Want to live into your hundreds? If you're young and fertile, you have to decide now whether you want to take a drug that will extend your life by a few decades.
Researchers at Stanford Medical School have discovered that blocking the activity of certain genes can extend the lives of roundworms by up to 30 percent - but only if the worms are fertile. This is further confirmation of what many scientists had already suspected, which is that the key to life extension is tied to the reproductive system. Geneticist Anne Brunet, co-author on the new study, explained:
It makes a sort of sense that the reproductive system would be involved in life span, since that is really the only ‘immortal' part of an organism. In that context, the body is just the mortal envelope.
She and a team of scientists discovered that roundworms lived longer if they blocked the action of several different genes, most notably a gene called Ash-2. This gene is special because it regulates how other genes get expressed - it's a kind of master-switch gene. When Ash-2 is silenced, several genes related to the germline - cells used for reproduction - remain silent too. And somehow this extends life.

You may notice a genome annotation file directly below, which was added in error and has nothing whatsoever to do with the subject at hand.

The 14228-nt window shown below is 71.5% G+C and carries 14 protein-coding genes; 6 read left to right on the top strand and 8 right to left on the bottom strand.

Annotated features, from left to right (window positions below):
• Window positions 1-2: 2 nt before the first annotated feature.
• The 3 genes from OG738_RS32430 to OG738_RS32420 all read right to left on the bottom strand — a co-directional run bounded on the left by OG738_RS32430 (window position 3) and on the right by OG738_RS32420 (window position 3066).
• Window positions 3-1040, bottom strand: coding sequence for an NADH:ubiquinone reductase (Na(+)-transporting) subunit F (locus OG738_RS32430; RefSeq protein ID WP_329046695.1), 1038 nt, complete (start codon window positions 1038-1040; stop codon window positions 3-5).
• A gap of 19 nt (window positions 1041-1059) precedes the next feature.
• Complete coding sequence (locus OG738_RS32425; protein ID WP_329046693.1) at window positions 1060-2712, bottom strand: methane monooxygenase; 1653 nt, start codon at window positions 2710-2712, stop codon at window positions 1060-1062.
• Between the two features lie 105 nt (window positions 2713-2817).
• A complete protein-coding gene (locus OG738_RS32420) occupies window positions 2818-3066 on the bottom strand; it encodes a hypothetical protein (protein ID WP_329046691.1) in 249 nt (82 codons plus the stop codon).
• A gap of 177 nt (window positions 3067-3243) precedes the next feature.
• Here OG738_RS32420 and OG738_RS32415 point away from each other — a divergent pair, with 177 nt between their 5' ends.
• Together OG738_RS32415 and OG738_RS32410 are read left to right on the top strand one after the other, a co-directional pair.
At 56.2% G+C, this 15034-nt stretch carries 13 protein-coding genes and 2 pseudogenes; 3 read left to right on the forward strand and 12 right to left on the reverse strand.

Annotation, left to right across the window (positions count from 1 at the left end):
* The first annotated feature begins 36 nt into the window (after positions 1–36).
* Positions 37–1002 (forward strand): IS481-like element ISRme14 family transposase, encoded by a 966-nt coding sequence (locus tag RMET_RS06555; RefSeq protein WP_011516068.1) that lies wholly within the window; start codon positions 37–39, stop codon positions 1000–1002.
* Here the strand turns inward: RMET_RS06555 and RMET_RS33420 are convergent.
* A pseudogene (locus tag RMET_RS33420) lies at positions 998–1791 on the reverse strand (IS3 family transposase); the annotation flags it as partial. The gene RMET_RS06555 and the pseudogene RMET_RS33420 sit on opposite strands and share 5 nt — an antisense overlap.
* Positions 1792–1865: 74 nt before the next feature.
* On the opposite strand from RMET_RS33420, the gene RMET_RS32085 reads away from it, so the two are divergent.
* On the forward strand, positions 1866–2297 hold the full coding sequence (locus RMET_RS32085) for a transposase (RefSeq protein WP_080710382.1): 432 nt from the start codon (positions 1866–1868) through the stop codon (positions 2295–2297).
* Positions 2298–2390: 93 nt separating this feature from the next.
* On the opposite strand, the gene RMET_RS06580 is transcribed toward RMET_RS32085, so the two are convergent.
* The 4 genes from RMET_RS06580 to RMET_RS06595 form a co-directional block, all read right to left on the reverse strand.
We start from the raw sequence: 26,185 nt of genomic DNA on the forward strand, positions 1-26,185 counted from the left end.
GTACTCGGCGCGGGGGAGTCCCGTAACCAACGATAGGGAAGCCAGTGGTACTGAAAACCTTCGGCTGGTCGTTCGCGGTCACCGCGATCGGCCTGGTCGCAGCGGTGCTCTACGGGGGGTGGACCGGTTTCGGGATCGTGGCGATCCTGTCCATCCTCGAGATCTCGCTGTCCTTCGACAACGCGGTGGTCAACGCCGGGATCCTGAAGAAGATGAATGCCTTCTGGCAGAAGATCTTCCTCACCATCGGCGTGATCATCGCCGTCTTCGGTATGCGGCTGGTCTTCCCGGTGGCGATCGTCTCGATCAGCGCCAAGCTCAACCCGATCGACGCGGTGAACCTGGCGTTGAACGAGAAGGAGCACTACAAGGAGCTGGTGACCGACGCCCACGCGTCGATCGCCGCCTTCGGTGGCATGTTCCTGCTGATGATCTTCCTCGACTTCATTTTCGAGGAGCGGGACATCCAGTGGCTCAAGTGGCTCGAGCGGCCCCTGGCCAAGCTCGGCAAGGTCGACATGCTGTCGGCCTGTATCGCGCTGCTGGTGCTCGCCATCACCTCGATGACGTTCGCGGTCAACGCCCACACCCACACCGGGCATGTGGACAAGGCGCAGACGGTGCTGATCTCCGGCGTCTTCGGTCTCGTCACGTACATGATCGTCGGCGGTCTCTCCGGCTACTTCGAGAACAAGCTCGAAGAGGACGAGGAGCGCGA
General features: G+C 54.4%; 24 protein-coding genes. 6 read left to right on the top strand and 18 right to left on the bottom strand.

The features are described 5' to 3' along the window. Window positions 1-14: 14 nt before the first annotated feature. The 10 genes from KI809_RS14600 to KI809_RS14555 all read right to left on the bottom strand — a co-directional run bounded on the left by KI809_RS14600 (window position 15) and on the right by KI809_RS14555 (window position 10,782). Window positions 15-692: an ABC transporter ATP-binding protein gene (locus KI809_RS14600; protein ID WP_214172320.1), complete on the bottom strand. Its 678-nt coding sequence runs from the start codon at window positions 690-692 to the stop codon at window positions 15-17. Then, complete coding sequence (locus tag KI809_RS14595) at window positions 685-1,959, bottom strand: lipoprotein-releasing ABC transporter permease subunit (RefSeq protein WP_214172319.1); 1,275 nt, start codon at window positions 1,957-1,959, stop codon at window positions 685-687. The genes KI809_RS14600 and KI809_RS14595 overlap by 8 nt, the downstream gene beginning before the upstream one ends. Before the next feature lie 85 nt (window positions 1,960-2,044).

We still don't know exactly how this works mechanistically, but we've shown that the presence of the germline is absolutely essential for this longevity extension to happen.
In other words: As long as you're still fertile, with a functioning germline, shutting down Ash-2 might help you live longer. If you're a worm. But there is enough overlap between human and worm DNA that this could provide a key to tinkering with human lifespans too.